Prime Time | Muriel Keaveny: The country stays in the girl who left
You can take the girl out of the country but you can’t take the country out of the girl.
How true. I couldn’t wait to get to the big city when I was 18, and I loved the bright lights for many years. However, things change.
Seventeen years ago when I retired and moved to Bemidji I helped my son Mickey load his lambs for the drive to the stockyards in Bagley. Now we go to Winger, Minn., at the edge of the prairie.
I went to his place in Wilton on the shipping day to help. We locked the sheep in a shed, and then we loaded them in the back of his pickup. At that time we lifted the lambs over the tailgate into the pickup. We did it this way for several years, but one year as I was getting older I asked, “Why don’t you build a chute?”
Being a clever man, he did. It made the job much easier. I was getting older, and I wasn’t able to be of as much help.
But I just couldn’t give up. It was tradition.
I was able to guard the door so the loose sheep didn’t get out, and then I grabbed them by the wool on their rear ends so they couldn’t get loose. I love wrestling those guys.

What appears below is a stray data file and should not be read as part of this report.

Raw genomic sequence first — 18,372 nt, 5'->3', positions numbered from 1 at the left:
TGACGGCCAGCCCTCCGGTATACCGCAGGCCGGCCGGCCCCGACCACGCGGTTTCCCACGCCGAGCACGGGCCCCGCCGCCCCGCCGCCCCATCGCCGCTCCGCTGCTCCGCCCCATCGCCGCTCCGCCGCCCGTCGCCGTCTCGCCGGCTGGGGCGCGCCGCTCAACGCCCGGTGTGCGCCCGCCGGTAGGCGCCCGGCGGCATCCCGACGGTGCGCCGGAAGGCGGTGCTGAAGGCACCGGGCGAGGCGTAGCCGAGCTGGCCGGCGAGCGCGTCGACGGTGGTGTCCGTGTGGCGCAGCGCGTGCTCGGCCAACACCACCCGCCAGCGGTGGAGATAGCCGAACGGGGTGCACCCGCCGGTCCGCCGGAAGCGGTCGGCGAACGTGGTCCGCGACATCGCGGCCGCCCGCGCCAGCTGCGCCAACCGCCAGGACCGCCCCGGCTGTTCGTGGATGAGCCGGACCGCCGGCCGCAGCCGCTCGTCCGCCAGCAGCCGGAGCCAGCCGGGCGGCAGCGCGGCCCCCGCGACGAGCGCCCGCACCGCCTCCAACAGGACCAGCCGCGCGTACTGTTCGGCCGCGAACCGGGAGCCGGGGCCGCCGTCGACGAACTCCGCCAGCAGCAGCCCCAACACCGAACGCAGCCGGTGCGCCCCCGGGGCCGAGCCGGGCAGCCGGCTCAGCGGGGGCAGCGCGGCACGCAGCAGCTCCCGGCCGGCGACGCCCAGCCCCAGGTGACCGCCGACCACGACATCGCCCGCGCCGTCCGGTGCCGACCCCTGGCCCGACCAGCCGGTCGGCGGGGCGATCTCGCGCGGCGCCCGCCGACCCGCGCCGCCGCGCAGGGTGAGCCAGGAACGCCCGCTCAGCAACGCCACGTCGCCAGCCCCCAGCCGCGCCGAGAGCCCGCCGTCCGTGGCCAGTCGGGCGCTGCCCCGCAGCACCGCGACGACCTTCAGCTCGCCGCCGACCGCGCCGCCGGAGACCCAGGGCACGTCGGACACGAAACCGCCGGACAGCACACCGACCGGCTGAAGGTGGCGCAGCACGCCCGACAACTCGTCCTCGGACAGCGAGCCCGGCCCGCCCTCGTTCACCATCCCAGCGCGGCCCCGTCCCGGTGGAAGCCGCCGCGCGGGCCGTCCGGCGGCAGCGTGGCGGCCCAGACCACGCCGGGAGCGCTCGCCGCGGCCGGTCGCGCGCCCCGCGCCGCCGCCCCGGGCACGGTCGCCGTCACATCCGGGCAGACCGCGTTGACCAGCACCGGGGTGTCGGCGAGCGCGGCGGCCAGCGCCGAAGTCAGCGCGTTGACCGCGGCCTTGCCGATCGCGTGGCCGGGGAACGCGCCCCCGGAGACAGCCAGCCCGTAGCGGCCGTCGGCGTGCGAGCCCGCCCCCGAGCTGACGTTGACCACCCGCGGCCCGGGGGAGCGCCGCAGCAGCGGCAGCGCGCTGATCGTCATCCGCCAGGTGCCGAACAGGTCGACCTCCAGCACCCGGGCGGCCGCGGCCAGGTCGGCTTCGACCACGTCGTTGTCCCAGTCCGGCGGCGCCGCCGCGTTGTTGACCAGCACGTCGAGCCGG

As we prepared for the trip to the market this year, Mickey said someone told him how to make it much easier. Just put the rope around the neck then around the snout and up through the neck loose, and they would follow calmly. Piece of cake. He was shipping an old ewe, so we decided to load her first.
We got the rope around her neck and in place, and we got her through the door; then she rebelled, and all hell broke loose. She put down on all fours, dug her hooves into the dirt, and laid there. We couldn’t budge her. We should have had a cattle prod. I looked around for a stick but none were within reach. We tugged and pulled and finally got her into the truck, but she wasn’t happy. At one point we were afraid we might choke her. She put up a brave fight. The rest loaded up uneventfully.
Next was our drive to Winger to the stockyard. I settled back and got ready for the trip into the west.
As we went through Bagley the fields flattened out, and I could see forever. It was late afternoon, and the sun was sinking into the horizon. There is nothing like the sunrise and sunsets on the prairie. The newly plowed black dirt called to me. I longed to stop and get out and dig my fingers in the rich black loam and inhale the rich smell of nature.
This was only a teaser. Now I long to go to Tintah and roam the countryside and watch the sunset a few times, and see the full moon come over the horizon. One thing no longer seen is totally dark night. The yard lights and other lights dot the horizon. I missed the harvest this year.
Every year I feel the longing to make a trip to Tintah and the farm where I grew up, and drive through the countryside. I drive around the farm where I grew up and talk to the ghosts and spirits. I know my dad is there waiting to see me every time. He tells me it isn’t the same, but in our hearts it is still home. Life is good.